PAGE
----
Laser Hair Removal
Unwanted hair can be a problem for both males and females causing
embarrassment, especially facial hair for women. Most other techniques
for hair removal are short lived and may be expensive.
TechniqueThe hair growth cycle involves 3 stages, the active
growth phase, the resting phase and the shedding phase. The laser only
works on the active phase of growth and as this may vary from individual
hair follicles the treatment may have to be repeated several times.
The laser emits energy of a particular wave length which is absorbed
by the pigment found in hair. The thermal energy is then transmitted
via the hair follicle down the hair shaft and causes irreversible damage
to the growth centre or hair follicle. The root of the hair therefore
stops growing and the hair may come out immediately or within the first
21 days. Various laser systems may be used, the commonest being ruby
lasers, large Nd- YAG laser and Alexandrite lasers.
Length of OperationInitially a test patch is carried out to
determine the amount of stinging effect felt during a procedure as the
hair evaporates when exposed to laser energy. This is left for 6-8 weeks
to see if there are any unwanted side effects. Some discomfort may
persist and if this is a particular problem a local anaesthetic gel can
be applied. The length of treatment depends on the area covered.
Treatment is normally carried out at intervals of 4-8 weeks depending on
the area treated.
Time in HospitalIt is normally done as an out-patient and therefore no time off work is necessary.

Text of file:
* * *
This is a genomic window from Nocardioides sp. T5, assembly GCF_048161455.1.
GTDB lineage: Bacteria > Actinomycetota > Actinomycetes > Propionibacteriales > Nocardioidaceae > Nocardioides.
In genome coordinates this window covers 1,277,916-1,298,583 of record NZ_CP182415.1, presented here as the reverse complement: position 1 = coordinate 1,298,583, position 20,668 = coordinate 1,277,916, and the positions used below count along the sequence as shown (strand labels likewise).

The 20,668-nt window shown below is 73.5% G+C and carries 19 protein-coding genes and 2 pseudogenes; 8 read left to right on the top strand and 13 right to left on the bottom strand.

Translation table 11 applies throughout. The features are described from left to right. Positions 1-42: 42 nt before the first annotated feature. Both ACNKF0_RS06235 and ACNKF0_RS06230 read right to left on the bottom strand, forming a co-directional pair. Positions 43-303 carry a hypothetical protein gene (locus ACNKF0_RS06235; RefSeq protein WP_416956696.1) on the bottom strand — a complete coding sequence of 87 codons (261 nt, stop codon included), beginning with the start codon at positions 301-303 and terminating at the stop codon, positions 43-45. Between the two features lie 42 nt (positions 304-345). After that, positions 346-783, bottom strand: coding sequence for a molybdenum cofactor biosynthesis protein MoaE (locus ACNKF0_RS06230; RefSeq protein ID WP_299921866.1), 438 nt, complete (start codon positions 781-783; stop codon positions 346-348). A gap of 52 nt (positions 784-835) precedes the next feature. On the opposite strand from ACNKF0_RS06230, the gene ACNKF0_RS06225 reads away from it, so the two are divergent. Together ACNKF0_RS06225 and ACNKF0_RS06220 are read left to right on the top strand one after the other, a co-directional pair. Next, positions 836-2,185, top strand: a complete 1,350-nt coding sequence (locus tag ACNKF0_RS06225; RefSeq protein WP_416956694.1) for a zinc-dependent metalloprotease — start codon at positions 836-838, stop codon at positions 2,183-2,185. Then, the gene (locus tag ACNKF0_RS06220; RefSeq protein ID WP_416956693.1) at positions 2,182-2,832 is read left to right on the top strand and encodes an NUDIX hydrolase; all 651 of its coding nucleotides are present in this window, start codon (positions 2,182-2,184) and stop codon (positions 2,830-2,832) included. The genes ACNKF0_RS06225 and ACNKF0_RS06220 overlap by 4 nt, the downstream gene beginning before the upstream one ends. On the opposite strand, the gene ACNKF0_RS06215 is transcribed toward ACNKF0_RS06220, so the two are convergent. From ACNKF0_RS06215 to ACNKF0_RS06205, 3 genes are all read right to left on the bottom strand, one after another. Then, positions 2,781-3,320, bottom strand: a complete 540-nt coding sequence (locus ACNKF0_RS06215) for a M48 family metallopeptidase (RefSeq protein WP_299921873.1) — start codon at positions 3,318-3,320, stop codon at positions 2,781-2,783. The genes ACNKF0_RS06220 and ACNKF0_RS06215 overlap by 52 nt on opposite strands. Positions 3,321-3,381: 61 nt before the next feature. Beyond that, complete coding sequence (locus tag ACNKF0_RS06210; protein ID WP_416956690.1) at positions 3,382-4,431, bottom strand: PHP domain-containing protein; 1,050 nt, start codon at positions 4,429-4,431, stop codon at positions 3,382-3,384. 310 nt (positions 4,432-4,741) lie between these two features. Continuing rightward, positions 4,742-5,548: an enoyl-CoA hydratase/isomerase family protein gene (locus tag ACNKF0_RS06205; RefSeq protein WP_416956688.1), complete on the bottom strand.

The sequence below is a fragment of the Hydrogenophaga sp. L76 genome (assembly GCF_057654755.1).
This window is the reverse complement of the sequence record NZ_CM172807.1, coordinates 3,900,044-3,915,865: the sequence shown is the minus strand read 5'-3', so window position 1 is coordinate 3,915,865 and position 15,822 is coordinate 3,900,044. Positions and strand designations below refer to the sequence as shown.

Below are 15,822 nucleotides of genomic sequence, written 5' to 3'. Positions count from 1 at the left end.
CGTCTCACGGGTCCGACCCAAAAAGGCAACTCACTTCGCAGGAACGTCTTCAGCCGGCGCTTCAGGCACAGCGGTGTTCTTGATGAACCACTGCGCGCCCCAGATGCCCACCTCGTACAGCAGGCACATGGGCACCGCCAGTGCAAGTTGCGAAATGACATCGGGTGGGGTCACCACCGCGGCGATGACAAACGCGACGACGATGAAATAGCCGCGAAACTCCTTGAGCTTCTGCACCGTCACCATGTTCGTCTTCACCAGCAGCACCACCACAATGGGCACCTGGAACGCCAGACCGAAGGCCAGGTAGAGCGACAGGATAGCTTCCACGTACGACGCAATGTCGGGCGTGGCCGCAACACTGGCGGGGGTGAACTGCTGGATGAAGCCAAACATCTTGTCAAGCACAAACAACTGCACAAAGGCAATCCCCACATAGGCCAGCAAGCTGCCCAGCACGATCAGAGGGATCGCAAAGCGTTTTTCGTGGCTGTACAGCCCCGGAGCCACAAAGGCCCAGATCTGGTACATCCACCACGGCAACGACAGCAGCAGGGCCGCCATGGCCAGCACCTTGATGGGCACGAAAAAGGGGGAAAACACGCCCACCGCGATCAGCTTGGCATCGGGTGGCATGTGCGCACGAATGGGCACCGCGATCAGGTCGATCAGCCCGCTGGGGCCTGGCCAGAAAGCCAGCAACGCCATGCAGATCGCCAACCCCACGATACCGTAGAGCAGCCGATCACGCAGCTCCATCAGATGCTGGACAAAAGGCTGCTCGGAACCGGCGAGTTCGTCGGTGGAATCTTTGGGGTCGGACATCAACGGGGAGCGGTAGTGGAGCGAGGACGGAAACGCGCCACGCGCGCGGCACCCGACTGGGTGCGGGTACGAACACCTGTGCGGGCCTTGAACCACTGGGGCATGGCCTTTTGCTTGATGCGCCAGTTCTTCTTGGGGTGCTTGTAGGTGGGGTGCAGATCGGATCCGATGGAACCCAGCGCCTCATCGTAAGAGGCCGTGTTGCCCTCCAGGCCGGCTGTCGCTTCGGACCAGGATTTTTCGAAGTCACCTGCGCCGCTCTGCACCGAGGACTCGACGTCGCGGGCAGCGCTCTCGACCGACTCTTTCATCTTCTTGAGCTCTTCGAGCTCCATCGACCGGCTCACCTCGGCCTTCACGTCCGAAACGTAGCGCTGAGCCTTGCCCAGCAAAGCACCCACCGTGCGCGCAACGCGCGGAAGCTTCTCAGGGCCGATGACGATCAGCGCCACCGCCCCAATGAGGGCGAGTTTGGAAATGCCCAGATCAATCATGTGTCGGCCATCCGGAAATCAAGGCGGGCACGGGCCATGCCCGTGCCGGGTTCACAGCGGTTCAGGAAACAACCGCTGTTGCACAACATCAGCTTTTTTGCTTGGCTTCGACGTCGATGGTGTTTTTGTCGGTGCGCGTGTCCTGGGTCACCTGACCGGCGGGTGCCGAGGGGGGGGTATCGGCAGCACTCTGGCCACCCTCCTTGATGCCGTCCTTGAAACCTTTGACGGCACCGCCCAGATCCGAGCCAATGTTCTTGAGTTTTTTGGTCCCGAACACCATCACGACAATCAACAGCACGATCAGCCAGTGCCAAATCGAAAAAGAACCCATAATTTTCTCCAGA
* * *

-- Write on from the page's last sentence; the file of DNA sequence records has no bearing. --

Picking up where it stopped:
Risks and ComplicationsTreatment does not normally work on very
blond, white or grey hair due to the lack of pigment. It should not be
used in the ears or the nose due to potential damage of surrounding
tissues. The area to be treated should have recently been shaved so only
a small amount of hair is visible. It is important not to have
undergone any other form of hair removal 6 weeks prior to the treatment.
Occasionally blistering or skin depigmentation (lightening may
occur). This is normally short lived but occasionally can be long term.
This is due to underlying damage to the melanin in the skin.
Any moles in the treated area or freckles may become darker as a
result of the treatment and therefore these are normally covered during
One should avoid any form of sun exposure or tanning treatment prior
to laser removal by using a total sun block for UVA and UVB.
Photosensitisation (skin irritation) may occur when the laser is
used on patients taking certain medications. It is advisable to check
whether the medication you are on can result in photosensitisation prior
to treatment. Special care should be taken in pigmented skin.
Outcome and PrognosisAt least 3 treatments are normally
recommended. The treatment is rarely permanent as hair follicles can
remain dormant and then enter an active growth pattern. A significant
reduction in hair growth is seen by the majority of patients. If
regrowth occurs the hair is finer and less dense. Repeat treatments may
be required several times a year.